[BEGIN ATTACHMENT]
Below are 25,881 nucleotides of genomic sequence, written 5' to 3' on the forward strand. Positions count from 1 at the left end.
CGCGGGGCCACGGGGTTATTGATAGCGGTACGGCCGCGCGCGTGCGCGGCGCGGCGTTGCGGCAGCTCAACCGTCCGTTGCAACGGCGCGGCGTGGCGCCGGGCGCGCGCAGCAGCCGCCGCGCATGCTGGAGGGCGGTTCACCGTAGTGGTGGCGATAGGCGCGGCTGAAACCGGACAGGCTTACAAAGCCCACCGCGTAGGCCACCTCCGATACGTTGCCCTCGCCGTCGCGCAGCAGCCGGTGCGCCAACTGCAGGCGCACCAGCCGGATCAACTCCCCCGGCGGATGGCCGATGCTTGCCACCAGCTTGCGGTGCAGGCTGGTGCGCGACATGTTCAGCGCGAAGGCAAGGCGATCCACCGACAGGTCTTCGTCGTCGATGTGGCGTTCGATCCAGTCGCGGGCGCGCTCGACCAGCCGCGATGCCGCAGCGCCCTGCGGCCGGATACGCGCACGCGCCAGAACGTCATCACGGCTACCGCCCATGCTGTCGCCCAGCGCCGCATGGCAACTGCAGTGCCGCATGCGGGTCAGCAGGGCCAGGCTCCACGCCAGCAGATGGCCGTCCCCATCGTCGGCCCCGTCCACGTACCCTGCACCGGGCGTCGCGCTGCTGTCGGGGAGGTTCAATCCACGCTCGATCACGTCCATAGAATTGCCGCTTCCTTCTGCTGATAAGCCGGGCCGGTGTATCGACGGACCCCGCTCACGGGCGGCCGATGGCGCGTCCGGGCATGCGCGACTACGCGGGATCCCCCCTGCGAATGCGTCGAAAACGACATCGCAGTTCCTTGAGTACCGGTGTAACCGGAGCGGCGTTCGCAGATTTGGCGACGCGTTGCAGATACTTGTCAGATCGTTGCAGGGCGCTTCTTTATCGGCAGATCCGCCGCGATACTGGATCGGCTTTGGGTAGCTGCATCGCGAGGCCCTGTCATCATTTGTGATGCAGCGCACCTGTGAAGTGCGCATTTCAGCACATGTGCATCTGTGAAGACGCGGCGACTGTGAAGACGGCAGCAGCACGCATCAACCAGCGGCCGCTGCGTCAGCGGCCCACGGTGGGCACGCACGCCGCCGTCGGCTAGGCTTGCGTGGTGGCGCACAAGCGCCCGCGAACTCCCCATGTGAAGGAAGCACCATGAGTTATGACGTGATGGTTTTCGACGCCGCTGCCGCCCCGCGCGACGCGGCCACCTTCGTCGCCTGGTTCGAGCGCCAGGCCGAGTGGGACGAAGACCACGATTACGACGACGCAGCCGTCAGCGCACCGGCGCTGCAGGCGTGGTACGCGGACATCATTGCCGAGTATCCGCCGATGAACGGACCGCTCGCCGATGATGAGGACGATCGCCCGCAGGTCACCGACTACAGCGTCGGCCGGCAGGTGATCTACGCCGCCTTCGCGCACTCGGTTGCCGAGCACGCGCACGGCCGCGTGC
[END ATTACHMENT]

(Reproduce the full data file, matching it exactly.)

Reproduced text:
Below are 25,881 nucleotides of genomic sequence, written 5' to 3' on the forward strand. Positions count from 1 at the left end.
CGCGGGGCCACGGGGTTATTGATAGCGGTACGGCCGCGCGCGTGCGCGGCGCGGCGTTGCGGCAGCTCAACCGTCCGTTGCAACGGCGCGGCGTGGCGCCGGGCGCGCGCAGCAGCCGCCGCGCATGCTGGAGGGCGGTTCACCGTAGTGGTGGCGATAGGCGCGGCTGAAACCGGACAGGCTTACAAAGCCCACCGCGTAGGCCACCTCCGATACGTTGCCCTCGCCGTCGCGCAGCAGCCGGTGCGCCAACTGCAGGCGCACCAGCCGGATCAACTCCCCCGGCGGATGGCCGATGCTTGCCACCAGCTTGCGGTGCAGGCTGGTGCGCGACATGTTCAGCGCGAAGGCAAGGCGATCCACCGACAGGTCTTCGTCGTCGATGTGGCGTTCGATCCAGTCGCGGGCGCGCTCGACCAGCCGCGATGCCGCAGCGCCCTGCGGCCGGATACGCGCACGCGCCAGAACGTCATCACGGCTACCGCCCATGCTGTCGCCCAGCGCCGCATGGCAACTGCAGTGCCGCATGCGGGTCAGCAGGGCCAGGCTCCACGCCAGCAGATGGCCGTCCCCATCGTCGGCCCCGTCCACGTACCCTGCACCGGGCGTCGCGCTGCTGTCGGGGAGGTTCAATCCACGCTCGATCACGTCCATAGAATTGCCGCTTCCTTCTGCTGATAAGCCGGGCCGGTGTATCGACGGACCCCGCTCACGGGCGGCCGATGGCGCGTCCGGGCATGCGCGACTACGCGGGATCCCCCCTGCGAATGCGTCGAAAACGACATCGCAGTTCCTTGAGTACCGGTGTAACCGGAGCGGCGTTCGCAGATTTGGCGACGCGTTGCAGATACTTGTCAGATCGTTGCAGGGCGCTTCTTTATCGGCAGATCCGCCGCGATACTGGATCGGCTTTGGGTAGCTGCATCGCGAGGCCCTGTCATCATTTGTGATGCAGCGCACCTGTGAAGTGCGCATTTCAGCACATGTGCATCTGTGAAGACGCGGCGACTGTGAAGACGGCAGCAGCACGCATCAACCAGCGGCCGCTGCGTCAGCGGCCCACGGTGGGCACGCACGCCGCCGTCGGCTAGGCTTGCGTGGTGGCGCACAAGCGCCCGCGAACTCCCCATGTGAAGGAAGCACCATGAGTTATGACGTGATGGTTTTCGACGCCGCTGCCGCCCCGCGCGACGCGGCCACCTTCGTCGCCTGGTTCGAGCGCCAGGCCGAGTGGGACGAAGACCACGATTACGACGACGCAGCCGTCAGCGCACCGGCGCTGCAGGCGTGGTACGCGGACATCATTGCCGAGTATCCGCCGATGAACGGACCGCTCGCCGATGATGAGGACGATCGCCCGCAGGTCACCGACTACAGCGTCGGCCGGCAGGTGATCTACGCCGCCTTCGCGCACTCGGTTGCCGAGCACGCGCACGGCCGCGTGC